Watching cricket can be a head scratcher. • A shoulder-shrugging time. A scrunched-up face event. • Take in about a minute, go 'huh?!' and try to keep up. • "There is a lot more to the game than one realizes it," local cricket player Asif Chan, 24, said.
"It's a lot more involved, which you could learn gradually, but in terms of jumping into it and getting your feet wet — you just can't do that," he said. "It's really hard to fall into it.
"Cricket, it's kind of like, 'Well, what the hell are they doing?' That couldn't be more true."
Well, that's why there's the Wesley Chapel Cricket Club. A group of about 40 players that meets Sundays at the Wesley Chapel District Park on Boyette Road has been promoting the relatively unknown sport to Pasco County for about two years now.
WCCC won the Florida Westcoast Winter League in May and will start playing in the Central Florida Cricket Summer League in the third week of July. The CFCL is known as the premiere cricket league in Florida.
"Obviously we're new," Raymond Kahn, the secretary of the club, said.
"When we played our first game out here, there was no one. Now, just people in the local community have been like, 'Hey, I hear you have a club, let me come out and play, let me bring my kid out and watch.' And that's just been great from the community."
Dr. Aamer Nawaz, a 47-year-old Pakistan native who has been playing cricket since childhood, was looking to get a cricket club going in the Pasco area. That way he had something to play on the weekend. Through different contacts and acquaintances he knew who also played cricket, he formed WCCC.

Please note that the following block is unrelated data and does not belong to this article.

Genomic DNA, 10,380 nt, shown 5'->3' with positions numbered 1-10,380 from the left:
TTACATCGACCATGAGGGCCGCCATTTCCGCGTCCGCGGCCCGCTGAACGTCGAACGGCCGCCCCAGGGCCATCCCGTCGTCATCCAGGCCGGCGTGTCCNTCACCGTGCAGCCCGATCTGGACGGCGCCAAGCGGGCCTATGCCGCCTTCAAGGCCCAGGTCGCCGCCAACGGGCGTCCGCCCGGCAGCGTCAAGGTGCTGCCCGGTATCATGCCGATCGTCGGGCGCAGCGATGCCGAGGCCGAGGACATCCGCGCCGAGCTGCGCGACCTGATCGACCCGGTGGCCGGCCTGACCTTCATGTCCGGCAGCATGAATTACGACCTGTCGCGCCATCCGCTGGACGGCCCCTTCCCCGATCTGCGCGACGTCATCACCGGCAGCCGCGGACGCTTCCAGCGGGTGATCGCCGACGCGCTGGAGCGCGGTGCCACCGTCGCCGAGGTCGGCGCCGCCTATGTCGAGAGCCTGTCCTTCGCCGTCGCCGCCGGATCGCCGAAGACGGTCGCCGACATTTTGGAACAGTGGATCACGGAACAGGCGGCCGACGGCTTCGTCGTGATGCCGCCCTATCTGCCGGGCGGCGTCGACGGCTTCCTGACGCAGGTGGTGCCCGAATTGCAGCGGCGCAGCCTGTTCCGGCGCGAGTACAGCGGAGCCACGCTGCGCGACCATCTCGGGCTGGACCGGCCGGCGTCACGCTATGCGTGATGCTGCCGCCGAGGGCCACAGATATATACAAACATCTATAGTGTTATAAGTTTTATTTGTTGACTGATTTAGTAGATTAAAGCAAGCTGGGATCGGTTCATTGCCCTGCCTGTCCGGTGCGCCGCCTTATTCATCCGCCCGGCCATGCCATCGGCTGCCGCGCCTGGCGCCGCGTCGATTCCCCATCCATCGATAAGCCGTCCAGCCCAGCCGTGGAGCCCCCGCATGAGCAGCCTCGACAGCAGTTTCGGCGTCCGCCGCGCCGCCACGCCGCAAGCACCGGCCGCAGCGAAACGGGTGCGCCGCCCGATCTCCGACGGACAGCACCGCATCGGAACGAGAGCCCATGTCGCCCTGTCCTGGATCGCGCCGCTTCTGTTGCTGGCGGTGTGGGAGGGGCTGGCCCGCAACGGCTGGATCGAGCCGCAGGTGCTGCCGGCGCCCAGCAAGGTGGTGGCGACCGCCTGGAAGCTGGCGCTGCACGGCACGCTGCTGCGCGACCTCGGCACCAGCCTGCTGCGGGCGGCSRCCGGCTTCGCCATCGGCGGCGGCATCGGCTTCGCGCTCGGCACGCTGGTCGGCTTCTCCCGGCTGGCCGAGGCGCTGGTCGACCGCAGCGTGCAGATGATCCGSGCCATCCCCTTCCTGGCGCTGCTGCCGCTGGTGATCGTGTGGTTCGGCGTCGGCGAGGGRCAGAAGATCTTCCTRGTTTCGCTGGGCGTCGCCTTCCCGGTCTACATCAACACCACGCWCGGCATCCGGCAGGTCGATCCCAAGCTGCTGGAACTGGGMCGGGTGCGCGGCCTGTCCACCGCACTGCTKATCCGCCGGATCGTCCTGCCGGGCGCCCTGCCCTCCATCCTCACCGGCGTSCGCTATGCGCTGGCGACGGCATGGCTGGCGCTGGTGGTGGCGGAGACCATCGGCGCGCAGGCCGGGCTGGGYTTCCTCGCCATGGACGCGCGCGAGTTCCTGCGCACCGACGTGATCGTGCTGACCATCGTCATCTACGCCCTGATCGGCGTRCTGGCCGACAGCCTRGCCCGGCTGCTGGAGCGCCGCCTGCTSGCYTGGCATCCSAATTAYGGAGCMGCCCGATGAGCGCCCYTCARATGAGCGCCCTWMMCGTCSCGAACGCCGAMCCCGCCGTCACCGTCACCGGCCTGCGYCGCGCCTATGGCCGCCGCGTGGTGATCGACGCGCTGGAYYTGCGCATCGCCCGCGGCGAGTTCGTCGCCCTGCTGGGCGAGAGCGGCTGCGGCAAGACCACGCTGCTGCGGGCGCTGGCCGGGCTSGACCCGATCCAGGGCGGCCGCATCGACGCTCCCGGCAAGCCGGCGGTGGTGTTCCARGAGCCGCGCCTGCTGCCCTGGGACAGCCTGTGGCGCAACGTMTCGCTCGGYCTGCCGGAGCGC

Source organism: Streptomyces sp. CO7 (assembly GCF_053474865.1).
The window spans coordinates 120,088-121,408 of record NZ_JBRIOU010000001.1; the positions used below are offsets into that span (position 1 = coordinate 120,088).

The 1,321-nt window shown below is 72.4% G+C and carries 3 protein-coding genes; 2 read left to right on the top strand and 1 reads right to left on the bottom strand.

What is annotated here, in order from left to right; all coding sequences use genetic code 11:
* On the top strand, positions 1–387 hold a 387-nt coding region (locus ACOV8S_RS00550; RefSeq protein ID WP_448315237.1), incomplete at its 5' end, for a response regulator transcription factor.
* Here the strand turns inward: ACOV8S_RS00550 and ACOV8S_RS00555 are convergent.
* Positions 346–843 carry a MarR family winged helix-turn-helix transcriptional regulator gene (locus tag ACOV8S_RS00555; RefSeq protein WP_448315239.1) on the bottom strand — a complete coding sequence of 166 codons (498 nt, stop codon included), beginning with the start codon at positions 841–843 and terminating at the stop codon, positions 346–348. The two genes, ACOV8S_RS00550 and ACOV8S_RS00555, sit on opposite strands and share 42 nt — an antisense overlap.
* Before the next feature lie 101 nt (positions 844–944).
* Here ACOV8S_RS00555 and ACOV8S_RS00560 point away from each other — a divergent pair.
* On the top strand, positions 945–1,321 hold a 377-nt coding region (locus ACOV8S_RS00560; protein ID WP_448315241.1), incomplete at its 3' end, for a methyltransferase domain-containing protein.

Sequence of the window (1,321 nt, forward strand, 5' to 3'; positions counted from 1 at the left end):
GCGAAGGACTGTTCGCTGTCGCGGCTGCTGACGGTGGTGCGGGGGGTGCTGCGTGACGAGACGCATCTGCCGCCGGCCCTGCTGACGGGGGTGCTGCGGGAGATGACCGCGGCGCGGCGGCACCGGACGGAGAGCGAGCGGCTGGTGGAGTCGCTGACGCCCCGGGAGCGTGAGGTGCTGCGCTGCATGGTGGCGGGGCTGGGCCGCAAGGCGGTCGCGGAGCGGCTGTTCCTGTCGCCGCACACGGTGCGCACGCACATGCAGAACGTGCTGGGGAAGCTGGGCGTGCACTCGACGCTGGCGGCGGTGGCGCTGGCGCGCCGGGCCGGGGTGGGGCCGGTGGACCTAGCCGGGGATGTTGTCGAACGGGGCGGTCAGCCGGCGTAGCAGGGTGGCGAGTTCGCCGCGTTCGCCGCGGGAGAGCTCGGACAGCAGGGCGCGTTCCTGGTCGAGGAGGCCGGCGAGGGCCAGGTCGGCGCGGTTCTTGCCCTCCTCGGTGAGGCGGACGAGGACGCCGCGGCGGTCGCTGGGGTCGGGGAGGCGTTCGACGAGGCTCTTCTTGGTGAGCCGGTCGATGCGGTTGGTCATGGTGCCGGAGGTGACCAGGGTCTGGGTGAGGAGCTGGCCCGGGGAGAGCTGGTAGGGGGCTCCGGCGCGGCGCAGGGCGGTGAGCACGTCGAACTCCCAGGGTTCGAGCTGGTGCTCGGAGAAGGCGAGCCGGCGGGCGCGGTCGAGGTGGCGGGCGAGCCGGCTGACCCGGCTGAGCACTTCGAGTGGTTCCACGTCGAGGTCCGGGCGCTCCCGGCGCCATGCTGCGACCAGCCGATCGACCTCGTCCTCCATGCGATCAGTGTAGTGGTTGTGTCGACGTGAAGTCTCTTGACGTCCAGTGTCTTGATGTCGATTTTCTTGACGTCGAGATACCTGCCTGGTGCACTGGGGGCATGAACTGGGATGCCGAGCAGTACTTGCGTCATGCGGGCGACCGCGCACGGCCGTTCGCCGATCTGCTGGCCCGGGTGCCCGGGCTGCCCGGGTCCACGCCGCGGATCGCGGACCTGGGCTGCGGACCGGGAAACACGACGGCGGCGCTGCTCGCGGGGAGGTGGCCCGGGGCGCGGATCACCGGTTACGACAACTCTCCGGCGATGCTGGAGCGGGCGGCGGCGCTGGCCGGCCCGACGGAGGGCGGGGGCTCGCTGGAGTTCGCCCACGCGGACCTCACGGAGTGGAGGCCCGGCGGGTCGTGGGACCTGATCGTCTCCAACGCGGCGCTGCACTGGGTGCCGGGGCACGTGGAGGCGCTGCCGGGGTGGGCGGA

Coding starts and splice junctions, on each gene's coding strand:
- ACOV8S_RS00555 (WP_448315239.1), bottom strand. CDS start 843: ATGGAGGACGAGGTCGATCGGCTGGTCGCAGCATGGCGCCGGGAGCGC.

Over the years as Wesley Chapel District Park was being planned and constructed, Nawaz made the pitch to Pasco County Park and Recreation to add a cricket field, which, in essence, wouldn't take much room. All he needed was a clay hitting area/base path to cover with a tarp and some fielding area.
"Six years ago when the county wanted a park," said Nawaz, who has been practicing internal medicine as well as living in Wesley Chapel for about seven years, "I asked if we could get a dedicated cricket field and as things went along, this became a very sought after park. … We got lucky to have this here."
Kahn, 29, who's originally from South America, came to the United States when he was 13 and started playing cricket in New York.
Since coming to Florida and as an avid follower of the game, Kahn realizes that cricket is more popular than people think.
"It's just if you know the right circle to run in," Kahn said. "You have to know where the game is being played, and (it's) being played as far south as Palm Bay and as far north as Ocala.
"Anywhere between those areas there are a lot of teams out there."
Nearly all the members of WCCC are foreign-born, with the exception of one American, and even then, he usually referees the matches. That, however, is not uncommon.
"Cricket — in Pakistan, India, South America — it's a way of life," Nawaz said. "People from Jamaica, too. Some of the people in these countries, when it comes to cricket, are born champions in the sport."
Chan, who came to the United States in 1998, realizes how confusing cricket can be to newcomers.
He tries to compare cricket to baseball, since there is similar terminology, such a fly outs and run outs on the base path.
"Cricket's definitely different," Chan said. "I try to get people on the mind set of baseball and then squeeze cricket in there. Usually that helps.
"We've had a lot of people from over at the soccer (fields at the park) come over and watch us, (but) we realize we're new and the word has to carry."
Community Sports Editor Mike Camunas can be reached at firstname.lastname@example.org or (352) 544-9480.